Beyond the simple distinction between urban and non-urban land, most ancient cities further classified land type and use inside their walls. That was practiced in many regions of the world. For example, in China during the Zhou Dynasty, in India during the Vedic Era, in the military camps that spread throughout the Roman Empire; as the residential districts made up the majority of the city, that early form of districting was along ethnic and occupational divides. One legal form for enforcing it was the caste system. While space was carved out for important public institutions, places of worship and squares, there is a major distinction between cities of antiquity and cities of today. Throughout antiquity and up until the onset of the Industrial Revolution, most work took place within the home. Therefore, residential areas functioned as places of labor and commerce; the definition of home was tied to the definition of economy, which caused a much greater mixing of uses within the residential quarters of cities.
Throughout the Enlightenment and the Industrial Revolution and socio-economic shifts led to the rapid increase in the enforcement in and the invention of urban regulations. The shifts were informed by a new scientific rationality, the advent of mass production and complex manufacturing, the subsequent onset of urbanization. Industry leaving the home was one major factor in reshaping industrial cities. Overcrowding and the urban squal
European Patent Office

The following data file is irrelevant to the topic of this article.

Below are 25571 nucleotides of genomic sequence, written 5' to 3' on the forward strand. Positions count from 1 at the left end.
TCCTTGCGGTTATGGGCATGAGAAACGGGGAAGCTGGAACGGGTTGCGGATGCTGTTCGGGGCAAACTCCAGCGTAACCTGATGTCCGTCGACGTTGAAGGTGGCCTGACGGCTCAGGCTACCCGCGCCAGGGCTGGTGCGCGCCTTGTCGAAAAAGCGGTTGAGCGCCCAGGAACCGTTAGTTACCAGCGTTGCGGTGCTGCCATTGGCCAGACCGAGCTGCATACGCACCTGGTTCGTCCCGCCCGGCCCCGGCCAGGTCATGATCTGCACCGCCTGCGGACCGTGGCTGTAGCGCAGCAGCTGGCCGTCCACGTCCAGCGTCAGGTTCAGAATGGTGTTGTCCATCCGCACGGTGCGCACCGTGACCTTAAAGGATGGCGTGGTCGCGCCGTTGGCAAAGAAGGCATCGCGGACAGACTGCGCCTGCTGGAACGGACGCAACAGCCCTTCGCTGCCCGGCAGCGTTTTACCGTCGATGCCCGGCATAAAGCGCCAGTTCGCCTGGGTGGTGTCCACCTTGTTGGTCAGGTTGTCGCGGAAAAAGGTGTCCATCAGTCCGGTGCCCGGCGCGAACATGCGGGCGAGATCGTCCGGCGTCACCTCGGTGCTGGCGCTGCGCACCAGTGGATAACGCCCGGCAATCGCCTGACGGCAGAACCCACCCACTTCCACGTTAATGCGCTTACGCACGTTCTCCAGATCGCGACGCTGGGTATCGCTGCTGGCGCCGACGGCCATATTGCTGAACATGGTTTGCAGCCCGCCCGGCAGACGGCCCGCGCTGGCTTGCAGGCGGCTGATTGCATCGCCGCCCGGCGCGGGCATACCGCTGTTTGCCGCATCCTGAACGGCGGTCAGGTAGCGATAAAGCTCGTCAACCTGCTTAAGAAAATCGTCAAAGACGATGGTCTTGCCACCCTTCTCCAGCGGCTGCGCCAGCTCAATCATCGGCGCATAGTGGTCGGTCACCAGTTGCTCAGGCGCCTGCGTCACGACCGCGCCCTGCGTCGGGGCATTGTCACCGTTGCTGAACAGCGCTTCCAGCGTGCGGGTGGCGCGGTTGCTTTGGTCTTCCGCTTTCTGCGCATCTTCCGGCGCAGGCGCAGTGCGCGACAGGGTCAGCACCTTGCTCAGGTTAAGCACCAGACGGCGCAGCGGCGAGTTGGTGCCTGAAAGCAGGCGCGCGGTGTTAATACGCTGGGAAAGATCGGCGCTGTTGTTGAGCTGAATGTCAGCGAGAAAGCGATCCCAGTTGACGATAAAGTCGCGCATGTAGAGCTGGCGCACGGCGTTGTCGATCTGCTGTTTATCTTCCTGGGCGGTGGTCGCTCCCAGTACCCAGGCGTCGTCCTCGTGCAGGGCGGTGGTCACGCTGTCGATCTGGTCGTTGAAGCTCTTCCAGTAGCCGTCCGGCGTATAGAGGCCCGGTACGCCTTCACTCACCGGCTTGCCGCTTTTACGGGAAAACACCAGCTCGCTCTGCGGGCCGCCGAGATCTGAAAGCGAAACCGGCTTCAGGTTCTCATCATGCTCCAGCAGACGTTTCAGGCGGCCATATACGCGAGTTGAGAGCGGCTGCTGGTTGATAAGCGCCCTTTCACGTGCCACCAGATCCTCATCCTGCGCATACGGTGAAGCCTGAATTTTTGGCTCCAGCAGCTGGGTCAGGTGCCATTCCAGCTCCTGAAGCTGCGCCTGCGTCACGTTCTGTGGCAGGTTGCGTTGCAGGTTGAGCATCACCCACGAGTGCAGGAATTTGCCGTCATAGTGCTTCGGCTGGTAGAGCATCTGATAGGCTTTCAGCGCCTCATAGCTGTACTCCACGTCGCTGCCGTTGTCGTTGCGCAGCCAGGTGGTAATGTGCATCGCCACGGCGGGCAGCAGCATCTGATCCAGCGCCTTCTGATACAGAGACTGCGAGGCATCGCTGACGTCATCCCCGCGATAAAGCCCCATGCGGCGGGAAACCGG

The European Patent Office is one of the two organs of the European Patent Organisation, the other being the Administrative Council. The EPO acts as executive body for the Organisation while the Administrative Council acts as its supervisory body as well as, to a limited extent, its legislative body; the actual legislative power to revise the European Patent Convention lies with the Contracting States themselves when meeting at a Conference of the Contracting States. Within the European Patent Office, examiners are in charge of studying European patent applications, filed by applicants, in order to decide whether to grant a patent for an invention; the patents granted by the European Patent Office are called European patents. The European Patent Office grants European patents for the Contracting States to the European Patent Convention; the EPO provides a single patent grant procedure, but not a single patent from the point of view of enforcement. Hence the patents granted are not European Union patents or Europe-wide patents, but a bundle of national patents.